If Im not mistaken thres a red hat install, Free BSD, Slackware now, and also my SuSE one. If anyone would like to know how to install ANY OS Let me know, Ill write a tutorial. (heh I didnt have that luxury of a slackware install book so I did slack and Debian both without a book) For the most part its straight forward but can be hard for a newbie.
    For the first part, haha sounds like one of those "if it works it works type things"

    For the last part yeah we do need to whip out more tuts ..

  6. #6
    Junior Member
    Join Date
    Apr 2003
    Posts
    3
    A wise man once said, "To install slackware, make sure theres a convent praying for you".

    I use slackware on 9 computers, running a mix between Slack2, Slack8.1 (im still upgrading) and have a single comp running Slack9. Installations can often be intresting, but retrying usually fixes it. But well done, its about time someone wrote a tutorial becuase for people new to linux, its a very steep learning curve compared to other distro's, such as Debian or RH.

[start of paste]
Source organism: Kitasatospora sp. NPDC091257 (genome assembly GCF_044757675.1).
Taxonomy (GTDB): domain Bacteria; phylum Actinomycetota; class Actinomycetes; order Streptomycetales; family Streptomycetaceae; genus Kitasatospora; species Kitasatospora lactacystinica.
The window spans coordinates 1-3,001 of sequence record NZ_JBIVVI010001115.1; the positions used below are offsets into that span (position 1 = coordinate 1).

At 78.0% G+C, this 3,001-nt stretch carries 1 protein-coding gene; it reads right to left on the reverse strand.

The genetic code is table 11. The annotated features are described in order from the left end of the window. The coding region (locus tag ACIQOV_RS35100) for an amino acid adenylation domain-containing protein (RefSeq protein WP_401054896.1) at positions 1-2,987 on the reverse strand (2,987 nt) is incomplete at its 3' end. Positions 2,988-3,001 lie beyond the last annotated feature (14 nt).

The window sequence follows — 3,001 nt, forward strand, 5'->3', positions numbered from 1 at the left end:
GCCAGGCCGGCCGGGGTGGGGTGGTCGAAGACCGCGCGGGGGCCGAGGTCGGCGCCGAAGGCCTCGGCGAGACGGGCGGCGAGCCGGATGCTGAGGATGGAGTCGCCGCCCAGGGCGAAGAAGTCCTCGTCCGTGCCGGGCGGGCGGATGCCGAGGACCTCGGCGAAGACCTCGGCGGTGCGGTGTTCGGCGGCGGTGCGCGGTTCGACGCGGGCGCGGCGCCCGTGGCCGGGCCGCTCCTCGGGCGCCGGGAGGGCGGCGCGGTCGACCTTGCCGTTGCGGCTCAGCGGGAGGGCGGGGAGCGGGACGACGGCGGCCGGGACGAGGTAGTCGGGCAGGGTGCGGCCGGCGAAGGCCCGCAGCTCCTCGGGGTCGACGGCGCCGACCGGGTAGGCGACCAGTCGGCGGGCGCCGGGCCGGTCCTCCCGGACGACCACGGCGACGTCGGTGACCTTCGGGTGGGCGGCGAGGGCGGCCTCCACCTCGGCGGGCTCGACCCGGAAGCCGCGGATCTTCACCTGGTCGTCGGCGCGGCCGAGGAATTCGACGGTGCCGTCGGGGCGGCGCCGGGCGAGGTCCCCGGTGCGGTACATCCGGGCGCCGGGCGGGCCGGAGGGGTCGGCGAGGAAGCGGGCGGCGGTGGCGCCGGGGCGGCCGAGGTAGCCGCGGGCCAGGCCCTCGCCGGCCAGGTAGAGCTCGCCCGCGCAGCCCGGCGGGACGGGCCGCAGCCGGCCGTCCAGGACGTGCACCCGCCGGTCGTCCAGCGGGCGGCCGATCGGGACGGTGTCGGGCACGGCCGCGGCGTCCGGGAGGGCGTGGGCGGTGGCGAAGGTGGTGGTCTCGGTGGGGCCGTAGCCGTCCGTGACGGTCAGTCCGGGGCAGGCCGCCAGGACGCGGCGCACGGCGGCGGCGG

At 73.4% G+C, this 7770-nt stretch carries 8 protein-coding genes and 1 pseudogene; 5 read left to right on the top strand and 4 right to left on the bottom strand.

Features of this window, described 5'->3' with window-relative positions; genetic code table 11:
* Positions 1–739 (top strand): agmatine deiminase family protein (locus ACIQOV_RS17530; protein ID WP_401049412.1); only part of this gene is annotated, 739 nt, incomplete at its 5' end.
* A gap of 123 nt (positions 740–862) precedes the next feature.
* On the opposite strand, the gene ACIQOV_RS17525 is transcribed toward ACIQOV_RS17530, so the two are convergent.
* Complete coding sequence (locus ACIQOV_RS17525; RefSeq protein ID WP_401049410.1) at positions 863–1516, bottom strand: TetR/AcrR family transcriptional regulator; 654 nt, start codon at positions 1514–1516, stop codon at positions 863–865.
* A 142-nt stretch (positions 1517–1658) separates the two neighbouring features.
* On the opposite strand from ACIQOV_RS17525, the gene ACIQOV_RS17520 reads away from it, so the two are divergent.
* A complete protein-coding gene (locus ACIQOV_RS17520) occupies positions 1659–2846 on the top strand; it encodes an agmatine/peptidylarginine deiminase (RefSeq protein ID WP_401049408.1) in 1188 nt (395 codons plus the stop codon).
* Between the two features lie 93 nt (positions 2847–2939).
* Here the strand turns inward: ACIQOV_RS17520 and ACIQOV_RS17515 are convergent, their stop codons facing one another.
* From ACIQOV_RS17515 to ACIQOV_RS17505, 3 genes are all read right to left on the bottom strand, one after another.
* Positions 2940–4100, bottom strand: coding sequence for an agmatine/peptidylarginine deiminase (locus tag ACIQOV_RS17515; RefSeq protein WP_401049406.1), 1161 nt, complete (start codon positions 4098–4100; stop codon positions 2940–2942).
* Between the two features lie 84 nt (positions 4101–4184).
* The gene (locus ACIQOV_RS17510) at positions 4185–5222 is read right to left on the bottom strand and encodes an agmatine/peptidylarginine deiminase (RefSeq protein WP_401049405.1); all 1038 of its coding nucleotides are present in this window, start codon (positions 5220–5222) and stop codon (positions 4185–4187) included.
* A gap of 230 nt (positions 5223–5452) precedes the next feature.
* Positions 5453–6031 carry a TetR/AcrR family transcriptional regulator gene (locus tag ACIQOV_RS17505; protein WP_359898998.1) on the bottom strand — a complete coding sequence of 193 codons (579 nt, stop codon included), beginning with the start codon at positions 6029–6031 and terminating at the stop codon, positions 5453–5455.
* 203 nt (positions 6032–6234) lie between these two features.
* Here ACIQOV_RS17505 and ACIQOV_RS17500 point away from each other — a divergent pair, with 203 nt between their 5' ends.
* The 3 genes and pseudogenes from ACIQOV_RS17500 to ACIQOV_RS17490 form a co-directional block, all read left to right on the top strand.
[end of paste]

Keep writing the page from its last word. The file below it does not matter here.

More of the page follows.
What you might want to mention however, are the following tools
    /sbin/netconfig (need root)
    - quickly configures network settings
    xf86Config - for those that dont know, slack doesnt really come with anything better. So enjoy it.
    theres also pkgtool in /sbin - which manages your slackware install, addition and removal of packages.

    -Gwala
    Blah.

  7. #7
    Senior Member
    Join Date
    May 2002
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    450
    Ok er0k you won ...